I have my domains at a number of marketplaces, priced and not priced but I point a lot of them to my MarketPlace here at dn.ca/market/mapledots. Domaining is a legitimate business and I use my marketpage to convey that. One of the mistakes people do is they pretend to own a business like Merchant Services of Canada. That is a no no, just tell the truth and tell them you are a reseller and you have a legitimate business. The domain is two generics with the word Canada. I never lost one but I learned my lesson early on not to pretend I own a made up business to justify a domain.
 
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I immediately thought Microsoft was the complainant, so there are definitely multiple uses.

A lot of these panelists are trying their damnedest to give away domains to notable organizations, and will continually pick and choose their rationale from their "list of spurious and unsupported reasons", such as the old canard "he priced it too high!!".

I'd love to force one of those jokers to sell me their house they've owned for 20 years at "no more than the acquisition costs".

It's incredibly obvious from reading CDRPs that the panelists are mostly in the hip pocket of business - it's late stage capitalism at work. Just read a few Claude Freeman specials and you might never want to buy a domain again. He once gave away a generic LLL to a company that no one outside of their local area has ever heard of - as proof the CDRP even misspelled the company name. :D

If the company wants the domain enough and uses the right panelist(s), they will get it - that's just how the CDRP and UDRP works. Just look at the recent UDRP where a company made first contact, then hired a GoDaddy broker to buy a name and he underbid the asking price, thereby proving to the panelist "that the price was much too high".

Seriously, as a corporation all you need to do is hire a GD broker, underbid the domain asking price and you automatically own the domain. Panelists be giving it away like candy.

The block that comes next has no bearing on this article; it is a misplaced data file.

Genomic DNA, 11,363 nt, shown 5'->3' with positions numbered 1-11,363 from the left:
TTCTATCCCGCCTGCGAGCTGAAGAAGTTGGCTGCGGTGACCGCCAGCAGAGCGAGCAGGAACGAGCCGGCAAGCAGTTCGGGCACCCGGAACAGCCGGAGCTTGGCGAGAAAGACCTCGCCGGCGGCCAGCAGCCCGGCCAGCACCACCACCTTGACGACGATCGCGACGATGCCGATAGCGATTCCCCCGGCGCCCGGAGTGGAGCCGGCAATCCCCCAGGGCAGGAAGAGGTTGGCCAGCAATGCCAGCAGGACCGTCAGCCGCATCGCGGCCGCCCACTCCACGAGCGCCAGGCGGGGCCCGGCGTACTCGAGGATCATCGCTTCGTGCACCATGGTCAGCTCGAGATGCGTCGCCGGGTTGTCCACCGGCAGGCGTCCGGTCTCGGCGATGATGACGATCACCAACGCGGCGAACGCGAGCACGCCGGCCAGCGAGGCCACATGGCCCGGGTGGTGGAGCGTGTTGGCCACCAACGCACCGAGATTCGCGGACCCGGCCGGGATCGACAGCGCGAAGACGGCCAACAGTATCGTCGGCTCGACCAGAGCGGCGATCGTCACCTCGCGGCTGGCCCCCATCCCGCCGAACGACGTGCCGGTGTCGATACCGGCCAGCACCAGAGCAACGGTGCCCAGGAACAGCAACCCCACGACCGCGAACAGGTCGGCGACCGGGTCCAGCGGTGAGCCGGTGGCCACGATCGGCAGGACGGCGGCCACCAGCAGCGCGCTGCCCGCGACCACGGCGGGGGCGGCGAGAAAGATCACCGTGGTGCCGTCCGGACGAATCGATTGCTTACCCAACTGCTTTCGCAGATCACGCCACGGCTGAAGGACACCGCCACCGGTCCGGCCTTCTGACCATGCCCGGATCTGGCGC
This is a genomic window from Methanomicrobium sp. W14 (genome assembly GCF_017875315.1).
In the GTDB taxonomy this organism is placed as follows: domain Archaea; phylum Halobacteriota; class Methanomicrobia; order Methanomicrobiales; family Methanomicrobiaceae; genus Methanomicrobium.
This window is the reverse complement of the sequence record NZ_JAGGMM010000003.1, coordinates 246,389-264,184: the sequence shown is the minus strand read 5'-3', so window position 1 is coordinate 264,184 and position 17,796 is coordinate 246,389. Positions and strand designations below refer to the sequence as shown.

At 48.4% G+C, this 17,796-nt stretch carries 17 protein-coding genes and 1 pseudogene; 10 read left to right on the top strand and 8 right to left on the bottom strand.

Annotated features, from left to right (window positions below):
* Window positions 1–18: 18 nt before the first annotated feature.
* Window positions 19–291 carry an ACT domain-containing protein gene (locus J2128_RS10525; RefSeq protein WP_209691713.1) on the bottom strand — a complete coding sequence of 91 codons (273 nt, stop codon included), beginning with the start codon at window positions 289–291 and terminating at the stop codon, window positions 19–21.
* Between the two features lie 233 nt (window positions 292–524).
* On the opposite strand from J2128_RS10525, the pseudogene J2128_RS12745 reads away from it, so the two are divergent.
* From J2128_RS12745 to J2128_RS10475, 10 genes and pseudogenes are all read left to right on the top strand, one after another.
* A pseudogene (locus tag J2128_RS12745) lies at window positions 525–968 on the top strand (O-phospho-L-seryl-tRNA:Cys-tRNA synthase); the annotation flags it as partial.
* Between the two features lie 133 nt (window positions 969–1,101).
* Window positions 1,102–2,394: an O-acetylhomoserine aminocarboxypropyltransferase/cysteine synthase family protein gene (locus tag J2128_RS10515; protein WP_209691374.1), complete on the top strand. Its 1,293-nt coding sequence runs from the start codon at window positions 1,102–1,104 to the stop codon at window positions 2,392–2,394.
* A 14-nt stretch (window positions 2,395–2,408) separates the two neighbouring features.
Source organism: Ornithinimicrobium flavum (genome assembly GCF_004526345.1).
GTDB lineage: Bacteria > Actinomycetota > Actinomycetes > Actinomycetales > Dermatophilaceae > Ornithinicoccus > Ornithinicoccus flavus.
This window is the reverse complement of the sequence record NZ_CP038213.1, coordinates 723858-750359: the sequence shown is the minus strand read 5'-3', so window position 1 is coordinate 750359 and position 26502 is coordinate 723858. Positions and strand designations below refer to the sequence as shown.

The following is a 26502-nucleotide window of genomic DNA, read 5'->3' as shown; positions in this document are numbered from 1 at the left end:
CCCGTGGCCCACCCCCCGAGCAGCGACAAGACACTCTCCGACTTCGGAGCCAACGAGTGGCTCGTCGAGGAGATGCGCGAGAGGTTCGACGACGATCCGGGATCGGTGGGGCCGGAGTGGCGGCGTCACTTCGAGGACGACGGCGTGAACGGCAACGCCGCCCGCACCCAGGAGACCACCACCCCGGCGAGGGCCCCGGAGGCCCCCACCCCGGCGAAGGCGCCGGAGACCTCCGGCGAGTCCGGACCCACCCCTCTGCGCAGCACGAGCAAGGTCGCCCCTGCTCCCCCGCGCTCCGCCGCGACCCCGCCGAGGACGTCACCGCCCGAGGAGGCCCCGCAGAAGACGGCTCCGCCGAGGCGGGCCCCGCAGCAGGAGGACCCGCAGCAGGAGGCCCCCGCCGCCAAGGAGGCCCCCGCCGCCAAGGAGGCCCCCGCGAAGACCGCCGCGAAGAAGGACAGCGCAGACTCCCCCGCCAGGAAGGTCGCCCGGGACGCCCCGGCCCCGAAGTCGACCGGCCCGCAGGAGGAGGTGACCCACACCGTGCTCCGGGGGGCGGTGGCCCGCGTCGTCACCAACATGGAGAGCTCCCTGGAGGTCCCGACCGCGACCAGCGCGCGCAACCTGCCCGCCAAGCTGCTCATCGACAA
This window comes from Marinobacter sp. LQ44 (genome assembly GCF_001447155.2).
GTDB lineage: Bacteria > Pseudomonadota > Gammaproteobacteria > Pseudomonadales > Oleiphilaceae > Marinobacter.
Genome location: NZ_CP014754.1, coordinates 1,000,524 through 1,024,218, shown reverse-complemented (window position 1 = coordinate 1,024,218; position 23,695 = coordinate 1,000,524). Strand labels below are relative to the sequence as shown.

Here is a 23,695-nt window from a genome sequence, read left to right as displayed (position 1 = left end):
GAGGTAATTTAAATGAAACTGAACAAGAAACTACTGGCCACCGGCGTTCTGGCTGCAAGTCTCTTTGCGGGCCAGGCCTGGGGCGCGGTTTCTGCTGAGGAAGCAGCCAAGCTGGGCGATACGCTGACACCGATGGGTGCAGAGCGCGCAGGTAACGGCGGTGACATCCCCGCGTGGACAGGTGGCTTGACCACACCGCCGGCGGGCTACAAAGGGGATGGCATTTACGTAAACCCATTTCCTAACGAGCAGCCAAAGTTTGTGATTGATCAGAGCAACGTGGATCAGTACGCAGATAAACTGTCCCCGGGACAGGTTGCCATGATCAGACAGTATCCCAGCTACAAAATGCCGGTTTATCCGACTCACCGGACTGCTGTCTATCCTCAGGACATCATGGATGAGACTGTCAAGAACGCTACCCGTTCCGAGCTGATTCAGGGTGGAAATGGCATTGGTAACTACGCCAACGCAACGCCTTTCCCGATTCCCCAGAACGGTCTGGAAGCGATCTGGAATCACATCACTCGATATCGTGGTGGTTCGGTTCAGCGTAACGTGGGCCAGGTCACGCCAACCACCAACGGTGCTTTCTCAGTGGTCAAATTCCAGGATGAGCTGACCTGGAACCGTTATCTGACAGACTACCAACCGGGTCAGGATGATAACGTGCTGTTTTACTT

There is more to it than that. Like I said, if you have domains that you feel are valuable. How can you park those domains? I went over the dispute in more detail and they even had ad’s that were related to complainant. That’s just asking for trouble.
 
Screenshot (53).png

mssociety.ca



I'm having a tough time with it because they are technically called the MS Society of Canada so the Domain MSSCanada.ca would have been a perfect fit. This whole thing smells foul to me. I still can't see how MSCanada belongs exclusively to them.
 
Screenshot (54).png



I believe those two combined is the problem. I don’t park domains and I’m sure when you are parking a domain it plays a large role in their decision making.

Yup that looks to be problematic, look at the last two links
 
Why can't all these panelists agree that selling a domain is a legit business and asking $$ isn't considered bad faith.

Looks like the ads are served by the registrar (NameCheap) and owner hasn't changed the nameservers after registering the domain.
 
Why can't all these panelists agree that selling a domain is a legit business and asking $$ isn't considered bad faith.

That's the official stance of the IPO, but as you know these "rogue panelists' can apparently do whatever they want in order to place valuable domains in the hands of their corporate overlords.

Price is nothing compared to some of the BS these crackhead lawyers have agreed to - there have been several cases of domains transferred that were registered and owned for decades before the complainant even existed, but the panelist agreed with the assertion that (and I'm paraphrasing) "the respondent must have purchased it with the future goal of selling it to the complainant" i.e. the respondent is a precog & he can see the future, and ordered the domain transferred.